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www.healthline.com/nutrition/foods/onions

Apr 16, 2015 ... This is an incredibly detailed article about onions and their nutrition content. The health effects of onions (both good and bad) are explained thoroughly.

www.whfoods.com/genpage.php?tname=foodspice&dbid=45

In addition to the nutrients highlighted in our ratings chart, here is an in-depth nutritional profile for Onions. This profile includes information on a full array of nutrients, including carbohydrates, sugar, soluble and insoluble fiber, sodium, vitamins, minerals, fatty acids, amino acids and more.

nutritiondata.self.com/facts-001-02s01xh.html

The good: This food is very low in Saturated Fat, Cholesterol and Sodium. It is also a good source of Dietary Fiber, Vitamin B6, Folate, Potassium and Manganese, and a very good source of Vitamin C. The bad: A large portion of the calories in this food come from sugars. Caloric Ratio Pyramid Estimated Glycemic Load.

www.livescience.com/45293-onion-nutrition.html

May 9, 2017 ... Turns out that onions are nothing to cry over — these flavorful bulbs are packed with nutrients. "Onions are super-healthy," said Victoria Jarzabkowski, a nutritionist with the Fitness Institute of Texas at the University of Texas at Austin. " They are excellent sources of vitamin C, sulphuric compounds, ...

www.onions-usa.org/all-about-onions/nutritional-facts-vegetables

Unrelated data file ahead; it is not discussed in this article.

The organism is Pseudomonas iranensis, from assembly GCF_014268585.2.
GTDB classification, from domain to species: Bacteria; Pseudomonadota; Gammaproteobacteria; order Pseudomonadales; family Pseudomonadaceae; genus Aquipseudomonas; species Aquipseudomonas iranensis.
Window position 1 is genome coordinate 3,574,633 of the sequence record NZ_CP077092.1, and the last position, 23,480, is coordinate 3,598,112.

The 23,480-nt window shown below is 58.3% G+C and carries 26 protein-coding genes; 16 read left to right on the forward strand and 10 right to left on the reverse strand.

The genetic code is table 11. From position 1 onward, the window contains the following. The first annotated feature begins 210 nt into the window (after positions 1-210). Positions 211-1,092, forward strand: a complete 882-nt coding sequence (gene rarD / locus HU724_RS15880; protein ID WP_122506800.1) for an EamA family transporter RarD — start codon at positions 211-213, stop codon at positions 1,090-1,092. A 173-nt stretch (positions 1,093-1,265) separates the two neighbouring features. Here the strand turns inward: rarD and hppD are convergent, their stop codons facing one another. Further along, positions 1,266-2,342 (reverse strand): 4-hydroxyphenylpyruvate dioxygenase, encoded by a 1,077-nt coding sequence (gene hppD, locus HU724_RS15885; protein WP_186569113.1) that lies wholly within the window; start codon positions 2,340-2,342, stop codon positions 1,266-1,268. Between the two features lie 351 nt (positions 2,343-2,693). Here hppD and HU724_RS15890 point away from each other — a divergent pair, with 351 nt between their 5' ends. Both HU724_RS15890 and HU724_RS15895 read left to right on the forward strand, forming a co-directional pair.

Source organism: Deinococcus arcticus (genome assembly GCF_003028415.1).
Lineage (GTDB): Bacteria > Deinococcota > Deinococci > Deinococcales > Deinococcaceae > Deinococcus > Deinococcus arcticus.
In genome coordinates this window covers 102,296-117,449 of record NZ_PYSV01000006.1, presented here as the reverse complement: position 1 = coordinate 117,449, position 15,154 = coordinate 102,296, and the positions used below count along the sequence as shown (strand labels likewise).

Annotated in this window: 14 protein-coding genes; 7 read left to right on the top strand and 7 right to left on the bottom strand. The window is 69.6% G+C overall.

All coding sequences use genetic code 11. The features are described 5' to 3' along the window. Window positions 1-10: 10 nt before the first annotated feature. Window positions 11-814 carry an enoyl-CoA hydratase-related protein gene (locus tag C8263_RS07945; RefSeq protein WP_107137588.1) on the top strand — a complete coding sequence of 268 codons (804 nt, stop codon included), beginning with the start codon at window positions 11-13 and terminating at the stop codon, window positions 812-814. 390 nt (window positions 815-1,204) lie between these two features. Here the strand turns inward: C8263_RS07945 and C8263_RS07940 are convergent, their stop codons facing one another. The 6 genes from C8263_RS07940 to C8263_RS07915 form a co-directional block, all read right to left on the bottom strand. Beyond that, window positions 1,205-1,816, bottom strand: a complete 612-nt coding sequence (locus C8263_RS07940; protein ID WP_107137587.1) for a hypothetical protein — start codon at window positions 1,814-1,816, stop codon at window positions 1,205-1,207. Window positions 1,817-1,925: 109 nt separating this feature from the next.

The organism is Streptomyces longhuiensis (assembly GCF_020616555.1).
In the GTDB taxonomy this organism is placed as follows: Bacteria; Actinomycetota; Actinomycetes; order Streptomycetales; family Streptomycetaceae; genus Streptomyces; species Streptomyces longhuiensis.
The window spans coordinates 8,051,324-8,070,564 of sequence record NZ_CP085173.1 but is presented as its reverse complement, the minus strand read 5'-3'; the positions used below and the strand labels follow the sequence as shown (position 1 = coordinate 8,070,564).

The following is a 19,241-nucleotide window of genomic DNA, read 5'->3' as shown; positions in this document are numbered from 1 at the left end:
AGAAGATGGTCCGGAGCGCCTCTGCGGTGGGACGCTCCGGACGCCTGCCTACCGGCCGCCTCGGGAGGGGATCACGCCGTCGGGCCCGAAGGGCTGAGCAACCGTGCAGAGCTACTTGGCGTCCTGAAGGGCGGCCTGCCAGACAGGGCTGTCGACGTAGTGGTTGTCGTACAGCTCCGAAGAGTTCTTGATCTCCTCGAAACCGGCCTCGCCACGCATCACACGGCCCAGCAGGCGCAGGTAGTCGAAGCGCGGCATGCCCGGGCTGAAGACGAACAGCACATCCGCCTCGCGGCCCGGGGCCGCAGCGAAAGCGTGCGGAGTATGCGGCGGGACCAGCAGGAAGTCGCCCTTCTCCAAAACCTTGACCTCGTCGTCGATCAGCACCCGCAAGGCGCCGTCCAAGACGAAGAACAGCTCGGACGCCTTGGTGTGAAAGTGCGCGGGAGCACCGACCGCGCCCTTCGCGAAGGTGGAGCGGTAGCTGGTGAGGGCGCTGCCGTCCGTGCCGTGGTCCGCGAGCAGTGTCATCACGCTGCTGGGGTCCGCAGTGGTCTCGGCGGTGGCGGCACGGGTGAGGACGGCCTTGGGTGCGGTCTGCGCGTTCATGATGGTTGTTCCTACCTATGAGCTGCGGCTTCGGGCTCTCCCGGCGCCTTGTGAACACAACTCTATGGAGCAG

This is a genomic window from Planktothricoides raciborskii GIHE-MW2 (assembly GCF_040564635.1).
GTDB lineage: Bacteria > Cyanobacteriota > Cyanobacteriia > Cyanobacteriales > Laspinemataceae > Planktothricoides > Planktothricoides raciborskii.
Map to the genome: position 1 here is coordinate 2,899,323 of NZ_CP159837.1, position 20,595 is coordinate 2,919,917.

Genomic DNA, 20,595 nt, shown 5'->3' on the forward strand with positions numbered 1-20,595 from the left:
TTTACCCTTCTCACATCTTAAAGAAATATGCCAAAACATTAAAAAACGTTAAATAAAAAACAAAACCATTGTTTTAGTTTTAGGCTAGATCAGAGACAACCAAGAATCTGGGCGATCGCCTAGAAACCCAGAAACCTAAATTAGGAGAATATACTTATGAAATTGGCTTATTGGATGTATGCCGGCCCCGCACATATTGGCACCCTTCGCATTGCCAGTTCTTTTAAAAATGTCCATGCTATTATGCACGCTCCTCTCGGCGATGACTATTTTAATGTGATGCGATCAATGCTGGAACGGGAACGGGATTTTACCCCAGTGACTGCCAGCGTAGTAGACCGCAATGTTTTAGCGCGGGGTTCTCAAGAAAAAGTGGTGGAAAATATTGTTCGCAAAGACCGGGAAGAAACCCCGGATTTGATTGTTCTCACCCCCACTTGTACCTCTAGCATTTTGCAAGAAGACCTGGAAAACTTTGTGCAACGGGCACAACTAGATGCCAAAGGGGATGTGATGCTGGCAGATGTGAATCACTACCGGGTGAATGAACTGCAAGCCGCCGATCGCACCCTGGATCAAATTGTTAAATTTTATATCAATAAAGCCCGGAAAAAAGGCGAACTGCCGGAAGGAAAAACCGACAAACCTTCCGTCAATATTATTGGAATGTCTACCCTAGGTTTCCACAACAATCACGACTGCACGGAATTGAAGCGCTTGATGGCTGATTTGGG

The amazing onion provides layers of flavor, color, and texture to a wide variety of dishes and cuisines. But, their appeal goes beyond flavor when you consider their role in history and our health.

foodfacts.mercola.com/onion.html

Learn more about onion nutrition facts, health benefits, healthy recipes, and other fun facts to enrich your diet.

www.medicalnewstoday.com/articles/276714.php

Jun 19, 2017 ... Find out about the health benefits of eating onions including lowering the risk of several types of cancer, improving mood, and maintaining healthy skin.

www.nutrition-and-you.com/onion.html

Onion is the most popular Allium-family bulb vegetables. The phytochemical compounds allium and allyl sulfide in this vegetable have been found to have antimutagenic (protects from cancers) and anti-diabetic properties (helps lower blood sugar).

www.webmd.com/diet/features/onions-full-of-nutrients

Studies also suggest that onions may lower high blood pressure, reduce heart attack risk, and even help protect against cancer (probably thanks to the presence of phytochemicals and the flavonoid quercetin). One large raw onion has only 63 calories, is made up of more than a cup of water, and provides up to 20% of your ...